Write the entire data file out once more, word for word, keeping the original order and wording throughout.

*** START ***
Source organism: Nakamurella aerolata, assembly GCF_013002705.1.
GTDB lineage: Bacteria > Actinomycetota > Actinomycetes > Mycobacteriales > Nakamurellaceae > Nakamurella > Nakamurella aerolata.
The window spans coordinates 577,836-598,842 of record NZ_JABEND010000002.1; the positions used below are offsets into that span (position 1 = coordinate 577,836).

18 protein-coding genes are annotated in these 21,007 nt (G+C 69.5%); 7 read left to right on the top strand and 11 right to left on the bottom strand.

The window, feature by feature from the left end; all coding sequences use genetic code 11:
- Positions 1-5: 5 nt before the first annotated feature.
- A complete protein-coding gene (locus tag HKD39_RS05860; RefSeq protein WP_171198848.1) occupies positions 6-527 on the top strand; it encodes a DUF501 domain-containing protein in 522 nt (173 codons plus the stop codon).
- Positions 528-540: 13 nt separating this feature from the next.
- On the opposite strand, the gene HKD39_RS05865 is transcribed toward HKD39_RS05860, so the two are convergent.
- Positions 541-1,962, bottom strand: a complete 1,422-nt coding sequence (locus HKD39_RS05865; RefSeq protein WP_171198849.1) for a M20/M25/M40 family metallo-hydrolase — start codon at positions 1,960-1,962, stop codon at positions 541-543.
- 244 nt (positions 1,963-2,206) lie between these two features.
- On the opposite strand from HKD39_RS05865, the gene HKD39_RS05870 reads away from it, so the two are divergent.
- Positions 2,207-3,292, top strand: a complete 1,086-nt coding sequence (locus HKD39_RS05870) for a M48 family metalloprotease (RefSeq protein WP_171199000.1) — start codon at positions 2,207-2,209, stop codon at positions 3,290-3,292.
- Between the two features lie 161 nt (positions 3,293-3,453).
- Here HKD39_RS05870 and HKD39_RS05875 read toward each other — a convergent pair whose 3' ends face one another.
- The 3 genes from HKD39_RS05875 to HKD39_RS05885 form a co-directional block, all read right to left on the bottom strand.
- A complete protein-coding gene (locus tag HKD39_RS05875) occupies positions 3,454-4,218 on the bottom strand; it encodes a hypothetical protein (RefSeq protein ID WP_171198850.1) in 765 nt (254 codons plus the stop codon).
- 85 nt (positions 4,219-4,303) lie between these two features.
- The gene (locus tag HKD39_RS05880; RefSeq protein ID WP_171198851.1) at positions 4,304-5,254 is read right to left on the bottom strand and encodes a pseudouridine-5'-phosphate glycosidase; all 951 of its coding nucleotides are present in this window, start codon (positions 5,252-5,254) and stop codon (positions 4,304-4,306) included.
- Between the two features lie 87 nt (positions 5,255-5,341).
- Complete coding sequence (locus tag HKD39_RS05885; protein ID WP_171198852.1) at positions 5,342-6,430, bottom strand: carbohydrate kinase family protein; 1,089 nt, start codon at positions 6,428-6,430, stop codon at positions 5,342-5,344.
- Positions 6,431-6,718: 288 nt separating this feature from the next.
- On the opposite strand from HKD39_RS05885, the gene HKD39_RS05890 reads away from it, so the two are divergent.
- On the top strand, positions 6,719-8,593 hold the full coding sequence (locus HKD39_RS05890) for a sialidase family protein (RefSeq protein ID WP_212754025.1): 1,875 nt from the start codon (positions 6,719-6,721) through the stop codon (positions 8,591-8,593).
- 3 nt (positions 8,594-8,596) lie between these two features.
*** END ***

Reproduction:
Source organism: Nakamurella aerolata, assembly GCF_013002705.1.
GTDB lineage: Bacteria > Actinomycetota > Actinomycetes > Mycobacteriales > Nakamurellaceae > Nakamurella > Nakamurella aerolata.
The window spans coordinates 577,836-598,842 of record NZ_JABEND010000002.1; the positions used below are offsets into that span (position 1 = coordinate 577,836).

18 protein-coding genes are annotated in these 21,007 nt (G+C 69.5%); 7 read left to right on the top strand and 11 right to left on the bottom strand.

The window, feature by feature from the left end; all coding sequences use genetic code 11:
- Positions 1-5: 5 nt before the first annotated feature.
- A complete protein-coding gene (locus tag HKD39_RS05860; RefSeq protein WP_171198848.1) occupies positions 6-527 on the top strand; it encodes a DUF501 domain-containing protein in 522 nt (173 codons plus the stop codon).
- Positions 528-540: 13 nt separating this feature from the next.
- On the opposite strand, the gene HKD39_RS05865 is transcribed toward HKD39_RS05860, so the two are convergent.
- Positions 541-1,962, bottom strand: a complete 1,422-nt coding sequence (locus HKD39_RS05865; RefSeq protein WP_171198849.1) for a M20/M25/M40 family metallo-hydrolase — start codon at positions 1,960-1,962, stop codon at positions 541-543.
- 244 nt (positions 1,963-2,206) lie between these two features.
- On the opposite strand from HKD39_RS05865, the gene HKD39_RS05870 reads away from it, so the two are divergent.
- Positions 2,207-3,292, top strand: a complete 1,086-nt coding sequence (locus HKD39_RS05870) for a M48 family metalloprotease (RefSeq protein WP_171199000.1) — start codon at positions 2,207-2,209, stop codon at positions 3,290-3,292.
- Between the two features lie 161 nt (positions 3,293-3,453).
- Here HKD39_RS05870 and HKD39_RS05875 read toward each other — a convergent pair whose 3' ends face one another.
- The 3 genes from HKD39_RS05875 to HKD39_RS05885 form a co-directional block, all read right to left on the bottom strand.
- A complete protein-coding gene (locus tag HKD39_RS05875) occupies positions 3,454-4,218 on the bottom strand; it encodes a hypothetical protein (RefSeq protein ID WP_171198850.1) in 765 nt (254 codons plus the stop codon).
- 85 nt (positions 4,219-4,303) lie between these two features.
- The gene (locus tag HKD39_RS05880; RefSeq protein ID WP_171198851.1) at positions 4,304-5,254 is read right to left on the bottom strand and encodes a pseudouridine-5'-phosphate glycosidase; all 951 of its coding nucleotides are present in this window, start codon (positions 5,252-5,254) and stop codon (positions 4,304-4,306) included.
- Between the two features lie 87 nt (positions 5,255-5,341).
- Complete coding sequence (locus tag HKD39_RS05885; protein ID WP_171198852.1) at positions 5,342-6,430, bottom strand: carbohydrate kinase family protein; 1,089 nt, start codon at positions 6,428-6,430, stop codon at positions 5,342-5,344.
- Positions 6,431-6,718: 288 nt separating this feature from the next.
- On the opposite strand from HKD39_RS05885, the gene HKD39_RS05890 reads away from it, so the two are divergent.
- On the top strand, positions 6,719-8,593 hold the full coding sequence (locus HKD39_RS05890) for a sialidase family protein (RefSeq protein ID WP_212754025.1): 1,875 nt from the start codon (positions 6,719-6,721) through the stop codon (positions 8,591-8,593).
- 3 nt (positions 8,594-8,596) lie between these two features.